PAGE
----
Active Directory FSMO Roles Best Practices

Flexible Single Master Operations (FSMO) is a special type of operation performed by Active Directory domain controllers that requires a DC server to be unique in a domain or forest. Various FSMO roles can be performed on the same or multiple domain controllers. A domain controller with any FSMO roles is called an Operations Master DC.

You can perform most operations in Active Directory on any domain controller. AD Replication service synchronizes changes with other domain controllers, ensuring that the AD database is identical across of all the DCs in the domain. AD conflict resolution works as follows: if two DCs try to change the attributes of one AD object at the same time, the automatic conflict resolution system keeps track of which change was made last.

However, there are several actions (such as changing the AD schema), in which conflicts are not allowed. The task of servers with FSMO roles is to avoid such conflicts. Thus, each FSMO role can only run on one of the domain controllers. And if necessary, you can transfer FSMO role to another domain controller at any time.

What Are the 5 FSMO Roles in Active Directory?

There are 5 FSMO roles: 2 unique roles for Active Directory forest and 3 for every domain.

  • Schema Master — responsible for changes to the Active Directory schema to available domain controllers. There can be only one role owner for the entire domain forest.
  • Domain Naming Master — responsible for the unique name for a domain and application partitions in the forest. Used to add and remove domains to the forest. There can be only one for the entire domain forest.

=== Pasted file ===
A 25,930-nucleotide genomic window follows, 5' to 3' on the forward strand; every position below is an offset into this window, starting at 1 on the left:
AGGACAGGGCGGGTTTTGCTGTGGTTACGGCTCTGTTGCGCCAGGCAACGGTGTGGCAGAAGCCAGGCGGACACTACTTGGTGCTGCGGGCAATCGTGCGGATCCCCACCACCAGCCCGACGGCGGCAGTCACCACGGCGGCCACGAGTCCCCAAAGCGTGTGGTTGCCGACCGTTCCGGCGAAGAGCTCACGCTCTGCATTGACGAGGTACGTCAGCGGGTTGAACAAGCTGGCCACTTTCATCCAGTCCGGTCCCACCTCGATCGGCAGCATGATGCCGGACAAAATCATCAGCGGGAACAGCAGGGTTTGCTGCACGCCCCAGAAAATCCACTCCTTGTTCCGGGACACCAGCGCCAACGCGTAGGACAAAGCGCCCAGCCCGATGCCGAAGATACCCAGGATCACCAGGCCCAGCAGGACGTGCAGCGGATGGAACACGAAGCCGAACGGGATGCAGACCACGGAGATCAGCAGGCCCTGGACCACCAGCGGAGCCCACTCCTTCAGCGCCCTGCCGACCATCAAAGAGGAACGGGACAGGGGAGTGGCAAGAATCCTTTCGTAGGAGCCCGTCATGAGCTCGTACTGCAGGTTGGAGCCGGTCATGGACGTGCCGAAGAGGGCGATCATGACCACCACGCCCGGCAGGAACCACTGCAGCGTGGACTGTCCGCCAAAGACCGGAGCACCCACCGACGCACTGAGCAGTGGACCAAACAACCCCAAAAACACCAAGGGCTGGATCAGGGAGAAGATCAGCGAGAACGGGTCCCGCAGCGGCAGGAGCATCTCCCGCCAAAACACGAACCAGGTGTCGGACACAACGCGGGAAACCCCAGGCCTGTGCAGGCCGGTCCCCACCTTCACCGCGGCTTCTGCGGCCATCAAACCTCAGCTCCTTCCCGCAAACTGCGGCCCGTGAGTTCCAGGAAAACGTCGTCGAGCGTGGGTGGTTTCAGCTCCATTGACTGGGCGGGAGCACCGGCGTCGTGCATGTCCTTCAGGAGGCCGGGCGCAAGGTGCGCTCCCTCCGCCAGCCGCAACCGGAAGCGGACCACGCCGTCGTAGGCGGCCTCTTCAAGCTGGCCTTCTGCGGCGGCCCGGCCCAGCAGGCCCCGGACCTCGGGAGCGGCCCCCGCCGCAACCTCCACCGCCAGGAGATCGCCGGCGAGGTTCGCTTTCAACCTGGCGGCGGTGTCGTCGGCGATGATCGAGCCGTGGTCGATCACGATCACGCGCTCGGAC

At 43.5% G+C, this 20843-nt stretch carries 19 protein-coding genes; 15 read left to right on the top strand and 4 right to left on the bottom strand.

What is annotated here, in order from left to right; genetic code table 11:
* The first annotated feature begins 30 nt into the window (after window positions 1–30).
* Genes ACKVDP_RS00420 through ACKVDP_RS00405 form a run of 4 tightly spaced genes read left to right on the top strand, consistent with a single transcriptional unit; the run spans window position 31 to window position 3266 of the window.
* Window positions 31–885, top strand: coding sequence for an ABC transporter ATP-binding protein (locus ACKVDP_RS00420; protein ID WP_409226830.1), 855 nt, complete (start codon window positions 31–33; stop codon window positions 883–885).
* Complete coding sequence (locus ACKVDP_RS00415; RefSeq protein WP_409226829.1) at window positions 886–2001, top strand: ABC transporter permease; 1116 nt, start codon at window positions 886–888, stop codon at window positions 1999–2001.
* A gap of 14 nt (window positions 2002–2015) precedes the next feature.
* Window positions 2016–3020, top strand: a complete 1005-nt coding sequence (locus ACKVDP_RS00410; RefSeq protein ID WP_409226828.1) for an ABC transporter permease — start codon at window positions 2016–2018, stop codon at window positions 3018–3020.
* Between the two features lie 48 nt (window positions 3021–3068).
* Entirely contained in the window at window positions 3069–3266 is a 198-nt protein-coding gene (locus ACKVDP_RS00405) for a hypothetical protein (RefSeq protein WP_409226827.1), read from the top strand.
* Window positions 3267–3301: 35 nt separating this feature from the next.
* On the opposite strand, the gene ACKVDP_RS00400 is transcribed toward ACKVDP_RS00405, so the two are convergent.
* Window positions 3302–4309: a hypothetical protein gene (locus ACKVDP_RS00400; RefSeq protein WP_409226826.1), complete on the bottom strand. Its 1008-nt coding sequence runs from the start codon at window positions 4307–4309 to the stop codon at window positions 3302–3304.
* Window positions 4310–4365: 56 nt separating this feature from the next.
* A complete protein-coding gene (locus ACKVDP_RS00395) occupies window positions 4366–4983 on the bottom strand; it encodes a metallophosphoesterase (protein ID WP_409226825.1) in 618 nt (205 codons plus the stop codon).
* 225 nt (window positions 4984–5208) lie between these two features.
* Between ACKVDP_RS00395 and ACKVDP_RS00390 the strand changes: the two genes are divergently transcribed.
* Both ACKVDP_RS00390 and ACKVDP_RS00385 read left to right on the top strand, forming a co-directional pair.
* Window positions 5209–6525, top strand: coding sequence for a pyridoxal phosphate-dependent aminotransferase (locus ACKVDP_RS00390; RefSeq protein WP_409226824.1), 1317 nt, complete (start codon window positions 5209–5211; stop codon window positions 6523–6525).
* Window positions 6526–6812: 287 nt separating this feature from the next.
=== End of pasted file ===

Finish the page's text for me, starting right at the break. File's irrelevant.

• Infrastructure Master — stores data about users from other domains, that are added to domain local security groups of your domain. Responsible for updating the SID of a specific object and updating the full name of the object reference between different domains. There can be one for each domain in the forest.
  • RID pool manager — responsible for assigning unique relative ID (RID), required when creating domain objects (user and computer accounts, groups, contacts, etc.). There can be one for each domain in the forest.
  • PDC (Primary Domain Controller) Emulator — responsible for compatibility with NT4 domain and pre-Windows 2000 clients, for the domain time synchronization in the forest, for changing passwords, and manages lockouts when users enter the wrong password.
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Hint. There is a sixth, unofficial FSMO domain controller role in AD called the Global Catalog.

Best Recommended Practices for FSMO Roles Placement

When you install a new Active Directory domain, all FSMO roles are placed on a single server (on the first promoted domain controller in the domain). According to Microsoft recommendation, the Best Practice is to split the FSMO roles between the different domain controllers.

The forest-wide FSMO roles should be placed on one DC, and the domain-wide roles to another. If you have only one domain controller, it is recommended you to deploy an additional DC. Thus, in an AD domain with a minimum configuration (2 DCs), you need to place FSMO role as follows:

Place the following domain roles on a DC1:

  • RID Master;
  • Infrastructure Master;
  • PDC Emulator.

Place the forest roles on a DC2:

  • Schema Master;
  • Domain Master.

Consider other best practices for placing operations master roles in a domain:

  1. In multi-domain environments, place both forest-wide roles on the root controller, which is also a Global Catalog server;
  2. Place all domain-wide roles on one server with sufficient performance;
  3. If all DCs in the domain have the Global Catalog role (today this is the configuration recommended by Microsoft), you can place the Infrastructure Master role on any domain controller. If not, move the Infrastructure Master role to a domain controller that doesn’t have the Global Catalog role enabled;
  4. Do not move FSMO roles in the domain too often. It is a bad idea to force domain clients to rediscover the PDC on a regular basis;
  5. If you are using virtualized domain controllers, disable time synchronization of virtual machines with FSMO roles with the host;